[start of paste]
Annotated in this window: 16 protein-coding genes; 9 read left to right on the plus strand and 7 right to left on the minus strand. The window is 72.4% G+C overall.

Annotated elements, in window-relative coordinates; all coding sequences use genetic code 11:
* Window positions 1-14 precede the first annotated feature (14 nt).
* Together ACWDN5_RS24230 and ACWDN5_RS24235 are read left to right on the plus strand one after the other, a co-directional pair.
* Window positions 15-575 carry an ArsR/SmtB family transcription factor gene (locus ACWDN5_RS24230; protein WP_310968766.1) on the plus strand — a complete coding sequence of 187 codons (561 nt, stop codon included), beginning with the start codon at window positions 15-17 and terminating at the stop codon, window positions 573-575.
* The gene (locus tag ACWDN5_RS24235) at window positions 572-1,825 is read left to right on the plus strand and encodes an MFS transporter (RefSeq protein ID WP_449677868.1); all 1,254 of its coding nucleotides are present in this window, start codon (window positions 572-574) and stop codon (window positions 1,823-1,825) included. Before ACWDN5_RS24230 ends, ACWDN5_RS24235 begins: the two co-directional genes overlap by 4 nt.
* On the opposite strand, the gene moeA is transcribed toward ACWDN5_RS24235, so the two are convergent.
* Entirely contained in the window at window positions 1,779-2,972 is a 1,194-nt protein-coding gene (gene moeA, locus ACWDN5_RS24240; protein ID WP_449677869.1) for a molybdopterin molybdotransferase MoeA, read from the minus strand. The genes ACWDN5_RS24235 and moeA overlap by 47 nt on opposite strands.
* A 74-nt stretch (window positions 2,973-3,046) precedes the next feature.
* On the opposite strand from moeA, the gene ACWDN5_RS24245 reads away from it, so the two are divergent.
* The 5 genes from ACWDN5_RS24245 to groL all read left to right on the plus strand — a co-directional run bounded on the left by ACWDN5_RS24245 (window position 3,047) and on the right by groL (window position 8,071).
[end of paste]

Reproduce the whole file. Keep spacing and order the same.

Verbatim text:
Annotated in this window: 16 protein-coding genes; 9 read left to right on the plus strand and 7 right to left on the minus strand. The window is 72.4% G+C overall.

Annotated elements, in window-relative coordinates; all coding sequences use genetic code 11:
* Window positions 1-14 precede the first annotated feature (14 nt).
* Together ACWDN5_RS24230 and ACWDN5_RS24235 are read left to right on the plus strand one after the other, a co-directional pair.
* Window positions 15-575 carry an ArsR/SmtB family transcription factor gene (locus ACWDN5_RS24230; protein WP_310968766.1) on the plus strand — a complete coding sequence of 187 codons (561 nt, stop codon included), beginning with the start codon at window positions 15-17 and terminating at the stop codon, window positions 573-575.
* The gene (locus tag ACWDN5_RS24235) at window positions 572-1,825 is read left to right on the plus strand and encodes an MFS transporter (RefSeq protein ID WP_449677868.1); all 1,254 of its coding nucleotides are present in this window, start codon (window positions 572-574) and stop codon (window positions 1,823-1,825) included. Before ACWDN5_RS24230 ends, ACWDN5_RS24235 begins: the two co-directional genes overlap by 4 nt.
* On the opposite strand, the gene moeA is transcribed toward ACWDN5_RS24235, so the two are convergent.
* Entirely contained in the window at window positions 1,779-2,972 is a 1,194-nt protein-coding gene (gene moeA, locus ACWDN5_RS24240; protein ID WP_449677869.1) for a molybdopterin molybdotransferase MoeA, read from the minus strand. The genes ACWDN5_RS24235 and moeA overlap by 47 nt on opposite strands.
* A 74-nt stretch (window positions 2,973-3,046) precedes the next feature.
* On the opposite strand from moeA, the gene ACWDN5_RS24245 reads away from it, so the two are divergent.
* The 5 genes from ACWDN5_RS24245 to groL all read left to right on the plus strand — a co-directional run bounded on the left by ACWDN5_RS24245 (window position 3,047) and on the right by groL (window position 8,071).